Wednesday, September 5, 2012

The Need for light from the Lord

Hebrews 9:1-2 Now even the first covenant had regulations of divine worship and the earthly sanctuary. 2For there was a tabernacle prepared, the outer one, in which were the lampstand and the table and the sacred bread; this is called the holy place.

Introduction: Connect Old and New Testament through Jesus Christ
From the background of Hebrews 8, the author proceeds to connect the dots between the Old Covenant (Testament) system and New Covenant (Testament) church age by way of Jesus Christ.  Old Covenant rituals and Israel provides pictures, patterns and shadows of the reality of Jesus Christ and His church.  Without replacing Israel entirely, Christ came to fulfill everything anticipated in the Old Testament, inaugurate the promises in the Church age and fulfill His promise to Israel in the age to come. 

With that big picture introduction, we can take a detail mentioned here in Hebrews 9, and trace it from its start in the Old Testament to what it pictures in the New Testament.  The detail which I would like us to consider today is the Golden Lampstand. 

The purpose of the Golden Lampstand in the Old Testament Tabernacle
Hebrews 9:2 makes mention of "the lampstand" among its descriptions of the Tabernacle built during the days of Moses in Exodus, Leviticus and Numbers.  The Tabernacle was planned by God and built according to that plan in Exodus 25-40.  Leviticus describes the ministry performed in the Tabernacle, with Numbers listing or reiterating those details.  The Tabernacle was divided into three main areas: The courtyard and then the tent of meeting, subdivided into 2 rooms: the holy place and the most holy place. 

These latter rooms were covered over with several layers of animals skins and embroidered linen.  The one room, the holy place, was where the priests would enter to do their daily ministry on behalf of the people.  The only light source in that particular room would had been the Golden lampstand.  Called the Menorah in Hebrew, the lampstand was to be made of one solid piece of pure beaten gold, capable of holding on its evenly spaced branches seven oil lamps. (Exodus 25:19-40)  Day and night the priests would have to "trim the wicks" of each of the lamps to ensure the continual light needed to ministry in the holy place. (Exodus 30:7)

What we would had seen in the Holy place illuminated by the Golden Lampstand
If you would had been a priest, what would you had observed walking into that sacred room - the Holy Place?  After having washed your hands in the Bronze Laver located in the front of the Tent of meeting, you would had went through a linen veil, and to your left you would had spied the Golden Lampstand.  Its seven lamps would had been flickering but puring forth steady light.  Upon the ceiling you would had seen depictions of Cherubim, the Holy Angels around God's throne, woven into the purple linen.  You may had been overwhelmed, reminded of the fact that your were on holy ground.  Directly in front would be the golden altar of incense, where you would offer of prayers and sweet smelling aromas.  To your right would had been the Table, whereupon was placed twelve unleavened loaves of bread, representing the twelve tribes of Israel. (Hebrews 9:1-7 details this basic layout)  Unless the lampstand was lit, you would had been in total darkness, since no other lightsource existed in that room.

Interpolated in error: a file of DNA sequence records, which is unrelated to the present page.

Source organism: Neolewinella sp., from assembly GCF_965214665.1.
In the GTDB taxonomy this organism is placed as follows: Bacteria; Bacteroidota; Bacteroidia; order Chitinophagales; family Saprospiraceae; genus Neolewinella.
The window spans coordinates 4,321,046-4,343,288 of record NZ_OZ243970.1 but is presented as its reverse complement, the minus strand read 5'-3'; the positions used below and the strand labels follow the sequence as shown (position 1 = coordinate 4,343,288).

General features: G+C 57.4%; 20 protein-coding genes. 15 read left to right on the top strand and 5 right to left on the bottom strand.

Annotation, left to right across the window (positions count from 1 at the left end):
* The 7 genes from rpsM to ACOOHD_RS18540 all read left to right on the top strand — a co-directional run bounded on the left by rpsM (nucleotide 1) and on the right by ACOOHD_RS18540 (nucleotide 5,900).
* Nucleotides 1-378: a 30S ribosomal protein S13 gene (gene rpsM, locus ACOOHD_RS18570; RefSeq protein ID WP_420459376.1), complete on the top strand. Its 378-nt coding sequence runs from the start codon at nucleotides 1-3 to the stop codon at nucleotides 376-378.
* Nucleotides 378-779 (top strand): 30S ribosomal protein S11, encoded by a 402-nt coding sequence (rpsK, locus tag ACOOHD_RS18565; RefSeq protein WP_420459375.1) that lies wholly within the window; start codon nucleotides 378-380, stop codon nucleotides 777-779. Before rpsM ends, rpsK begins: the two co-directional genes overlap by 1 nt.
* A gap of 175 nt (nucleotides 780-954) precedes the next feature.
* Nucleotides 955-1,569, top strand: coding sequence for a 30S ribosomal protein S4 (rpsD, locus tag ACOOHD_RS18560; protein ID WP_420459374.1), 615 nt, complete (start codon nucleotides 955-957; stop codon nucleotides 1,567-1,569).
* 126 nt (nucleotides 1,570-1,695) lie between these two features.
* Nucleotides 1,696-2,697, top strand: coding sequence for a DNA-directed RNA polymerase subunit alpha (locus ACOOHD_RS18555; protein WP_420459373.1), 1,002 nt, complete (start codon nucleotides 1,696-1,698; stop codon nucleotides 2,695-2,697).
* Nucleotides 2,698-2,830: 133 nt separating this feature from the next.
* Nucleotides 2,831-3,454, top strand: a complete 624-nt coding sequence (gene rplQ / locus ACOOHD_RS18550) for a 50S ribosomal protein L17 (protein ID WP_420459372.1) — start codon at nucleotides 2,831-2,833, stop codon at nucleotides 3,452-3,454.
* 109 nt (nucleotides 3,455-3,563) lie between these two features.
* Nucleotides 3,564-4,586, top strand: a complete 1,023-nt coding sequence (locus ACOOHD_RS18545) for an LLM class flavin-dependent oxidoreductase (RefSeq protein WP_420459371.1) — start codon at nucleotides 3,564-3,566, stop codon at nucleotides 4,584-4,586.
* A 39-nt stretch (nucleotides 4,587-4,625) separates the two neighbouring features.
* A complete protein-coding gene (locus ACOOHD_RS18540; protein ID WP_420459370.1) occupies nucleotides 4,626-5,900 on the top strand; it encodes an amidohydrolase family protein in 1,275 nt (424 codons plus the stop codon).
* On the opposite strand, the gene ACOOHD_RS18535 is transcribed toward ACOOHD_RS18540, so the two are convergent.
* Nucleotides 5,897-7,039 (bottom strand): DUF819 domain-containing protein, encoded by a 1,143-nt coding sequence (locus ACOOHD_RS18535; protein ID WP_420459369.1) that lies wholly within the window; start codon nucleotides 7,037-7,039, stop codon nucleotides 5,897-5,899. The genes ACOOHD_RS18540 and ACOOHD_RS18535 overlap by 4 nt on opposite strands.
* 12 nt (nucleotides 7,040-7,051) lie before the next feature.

Old Testament Israel's light grows dim
Throughout the remainder of the Old Testament, we find reference made to the Golden Lampstand.  In 1 Samuel 3:3, we find out that it came to be called "the lamp of God", and sadly, due to neglect, its light had almost went out.  Samuel ministered 400 years after Moses. 

If we fast forward another 400 or so years we come to the days of Daniel the prophet.  The year was 538 b.c, and it was the eve of the fall of Babylon to Persia.  The famous finger of God inscribed the judgment upon the palace wall of Belshazzar, the debaucherous grandson of Nebuchadnezzar and last function ruler of Babylon.  It says in Daniel 5:5 that directly opposite of that famous "writing on the wall" were the spoils of Jerusalem taken by the Babylonians some 70 years prior. In that collection is listed the Golden Lampstand - a mute testimony to the One writing on the wall of Belschazzar's palace. 

The Light that was ignored
The Light of God's word could not be quenched, and despite Daniel's interpretation of the fall of Babylon, the court of Babylon ignored the word and lamp of prophecy.  Sadly, following the ministry of the Prophet Malachi in 396 b.c, 400 years would pass in Israel and the world before a word from God would be heard again. 

The need for light from the Lord
The cry of the Old Testament signalled that Israel, God's lamp to the nations, had failed in her mission.  Though she had failed, God's plan was far from defeated.  Matthew 4:12-17 has Jesus preaching His first sermon, quoting Isaiah 60:1-3, telling the people that He was going to pickup where Israel had dropped the ball. Later on the New Testament tells us that through Christ, God is going to restore Israel, and is currently setting her aside to bring the light of the Gospel to the Gentiles. (Romans 11)  The scripture, preached and live out by the church, is currently is the means through which Christ the Lamp is shining, calling Gentiles to repent and making Israel jealous, preparing her for the time when her Messiah comes. (Romans 11)

Jesus Christ of course is that light.  He alone can fulfill the need for light from the Lord.  More to come tomorrow. 

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